Incidentally the Powerbrake update on the older model with the slightly smaller calipers and disks made a profound difference in braking. My friend has the later model with the larger disks and he also did a Powerbrake upgrade. It also made a noticeable difference in his bakkie but not as great as with mine. This is because the calipers and disks are already bigger and provide better braking ability.

With the Land Cruisers there are also differences in disk size from 322mm to 340mm. Possibly even bigger.
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Mud Dog wrote: Tue Apr 23, 2019 9:01 am As far as I can recall there were quite a number of topics here that spoke of the 75 Cruiser vented discs and callipers fitted to the old SFA Hilux models. Not sure if that will work on your model without wheel spacers because the back-set of those rotors might be a bit shallow.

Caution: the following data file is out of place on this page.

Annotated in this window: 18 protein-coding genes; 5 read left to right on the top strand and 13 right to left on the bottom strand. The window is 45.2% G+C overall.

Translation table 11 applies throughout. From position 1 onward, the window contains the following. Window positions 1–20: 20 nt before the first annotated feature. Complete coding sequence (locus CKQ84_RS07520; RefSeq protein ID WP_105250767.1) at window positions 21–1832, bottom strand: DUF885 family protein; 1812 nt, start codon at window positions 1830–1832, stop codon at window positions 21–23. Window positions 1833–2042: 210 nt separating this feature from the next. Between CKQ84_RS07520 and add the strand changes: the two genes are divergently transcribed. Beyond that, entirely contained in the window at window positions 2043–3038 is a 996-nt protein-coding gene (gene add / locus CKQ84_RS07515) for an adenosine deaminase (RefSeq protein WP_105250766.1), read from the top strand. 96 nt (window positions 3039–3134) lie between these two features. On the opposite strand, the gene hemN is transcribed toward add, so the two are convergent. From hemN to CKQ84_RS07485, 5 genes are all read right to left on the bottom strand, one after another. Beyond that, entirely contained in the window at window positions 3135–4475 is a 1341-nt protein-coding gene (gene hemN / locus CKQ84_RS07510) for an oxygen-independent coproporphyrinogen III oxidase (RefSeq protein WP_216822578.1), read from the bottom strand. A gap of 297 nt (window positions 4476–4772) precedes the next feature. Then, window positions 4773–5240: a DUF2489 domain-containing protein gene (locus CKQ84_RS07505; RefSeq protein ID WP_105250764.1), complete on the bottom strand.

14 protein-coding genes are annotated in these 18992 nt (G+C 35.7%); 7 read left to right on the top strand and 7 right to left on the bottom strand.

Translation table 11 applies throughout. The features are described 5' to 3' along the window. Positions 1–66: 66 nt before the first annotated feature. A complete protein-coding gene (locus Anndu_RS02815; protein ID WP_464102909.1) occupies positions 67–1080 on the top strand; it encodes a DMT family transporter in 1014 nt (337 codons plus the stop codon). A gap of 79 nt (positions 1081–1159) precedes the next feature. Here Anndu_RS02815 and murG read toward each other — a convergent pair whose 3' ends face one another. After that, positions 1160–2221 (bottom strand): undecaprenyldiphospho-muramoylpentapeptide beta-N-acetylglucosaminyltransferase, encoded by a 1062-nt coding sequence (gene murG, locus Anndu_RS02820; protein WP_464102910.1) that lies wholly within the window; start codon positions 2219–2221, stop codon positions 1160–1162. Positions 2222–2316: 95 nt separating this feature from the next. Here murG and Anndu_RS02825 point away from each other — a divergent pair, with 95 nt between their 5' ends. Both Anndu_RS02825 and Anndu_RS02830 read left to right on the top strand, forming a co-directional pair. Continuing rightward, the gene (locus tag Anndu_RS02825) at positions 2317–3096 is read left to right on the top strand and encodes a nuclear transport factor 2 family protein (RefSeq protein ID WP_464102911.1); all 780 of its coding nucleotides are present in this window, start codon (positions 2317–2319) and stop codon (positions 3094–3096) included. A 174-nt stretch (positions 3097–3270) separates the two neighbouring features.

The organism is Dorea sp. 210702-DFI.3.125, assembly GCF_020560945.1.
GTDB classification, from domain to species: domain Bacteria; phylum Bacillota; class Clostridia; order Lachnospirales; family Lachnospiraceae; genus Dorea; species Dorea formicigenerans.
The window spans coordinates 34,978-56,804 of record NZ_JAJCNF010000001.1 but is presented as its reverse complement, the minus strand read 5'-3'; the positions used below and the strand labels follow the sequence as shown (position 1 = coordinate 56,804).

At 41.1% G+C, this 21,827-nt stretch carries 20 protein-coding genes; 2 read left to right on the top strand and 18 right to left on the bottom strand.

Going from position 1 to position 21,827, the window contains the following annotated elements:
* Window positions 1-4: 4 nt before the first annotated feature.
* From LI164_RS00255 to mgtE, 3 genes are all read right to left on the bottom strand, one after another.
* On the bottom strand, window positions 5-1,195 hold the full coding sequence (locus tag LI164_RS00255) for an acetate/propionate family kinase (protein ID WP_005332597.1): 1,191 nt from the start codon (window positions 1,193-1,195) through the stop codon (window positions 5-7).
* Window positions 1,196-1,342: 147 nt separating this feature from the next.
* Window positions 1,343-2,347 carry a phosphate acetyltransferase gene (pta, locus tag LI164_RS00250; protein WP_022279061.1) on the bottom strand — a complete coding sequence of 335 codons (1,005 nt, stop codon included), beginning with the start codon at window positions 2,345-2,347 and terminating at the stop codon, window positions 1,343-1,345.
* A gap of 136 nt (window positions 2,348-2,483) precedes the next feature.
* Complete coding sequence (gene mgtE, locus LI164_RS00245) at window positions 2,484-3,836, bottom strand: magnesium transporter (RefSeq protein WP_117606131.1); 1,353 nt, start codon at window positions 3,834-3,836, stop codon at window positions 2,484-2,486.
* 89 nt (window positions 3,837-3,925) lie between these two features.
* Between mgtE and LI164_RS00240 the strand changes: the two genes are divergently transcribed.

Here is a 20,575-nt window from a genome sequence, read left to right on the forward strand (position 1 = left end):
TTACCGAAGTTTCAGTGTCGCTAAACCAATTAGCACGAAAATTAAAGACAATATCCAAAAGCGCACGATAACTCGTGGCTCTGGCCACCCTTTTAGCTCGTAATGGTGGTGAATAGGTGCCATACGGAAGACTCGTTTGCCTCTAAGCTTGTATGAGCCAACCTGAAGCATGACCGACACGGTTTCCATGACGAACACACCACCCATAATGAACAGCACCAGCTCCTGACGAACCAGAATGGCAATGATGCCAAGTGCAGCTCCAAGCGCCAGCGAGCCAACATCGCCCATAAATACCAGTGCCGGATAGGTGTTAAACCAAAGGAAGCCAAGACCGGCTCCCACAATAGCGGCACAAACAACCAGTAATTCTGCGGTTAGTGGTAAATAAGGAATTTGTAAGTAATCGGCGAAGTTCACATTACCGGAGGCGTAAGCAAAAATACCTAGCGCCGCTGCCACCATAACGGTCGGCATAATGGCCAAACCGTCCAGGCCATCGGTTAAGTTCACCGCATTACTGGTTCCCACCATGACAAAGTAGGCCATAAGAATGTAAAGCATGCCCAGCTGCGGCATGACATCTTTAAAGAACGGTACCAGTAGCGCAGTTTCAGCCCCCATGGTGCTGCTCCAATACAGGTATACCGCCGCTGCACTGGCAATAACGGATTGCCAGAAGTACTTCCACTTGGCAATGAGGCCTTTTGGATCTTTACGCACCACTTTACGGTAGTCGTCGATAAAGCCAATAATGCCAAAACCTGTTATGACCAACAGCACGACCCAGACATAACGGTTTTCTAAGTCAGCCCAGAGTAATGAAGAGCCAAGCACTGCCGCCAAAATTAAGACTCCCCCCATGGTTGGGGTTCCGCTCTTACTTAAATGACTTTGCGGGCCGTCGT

Andy on the SFA it is the 75 land cruiser ventilated discs with the KZ-TE calipers which is just an bolt on.
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climbingmike
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Mars wrote: Tue Apr 23, 2019 2:28 pm I am not 100% sure at what point the Mk6 brakes were updated but I think it is late in 2006 early 2007 when they increased the size of the rim as well. The later model have a larger brake caliper.
I think mine has the smaller calibres as it came with 15" wheels and I dont think the bigger calibres fit in those wheels.
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[/quote]
Andy on the SFA it is the 75 land cruiser ventilated discs with the KZ-TE calipers which is just an bolt on.
[/quote]

Hello Kempton, what is a SFA?
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So I have just check the size of my disks and they are 297mm. Does any one know if this is the smaller version?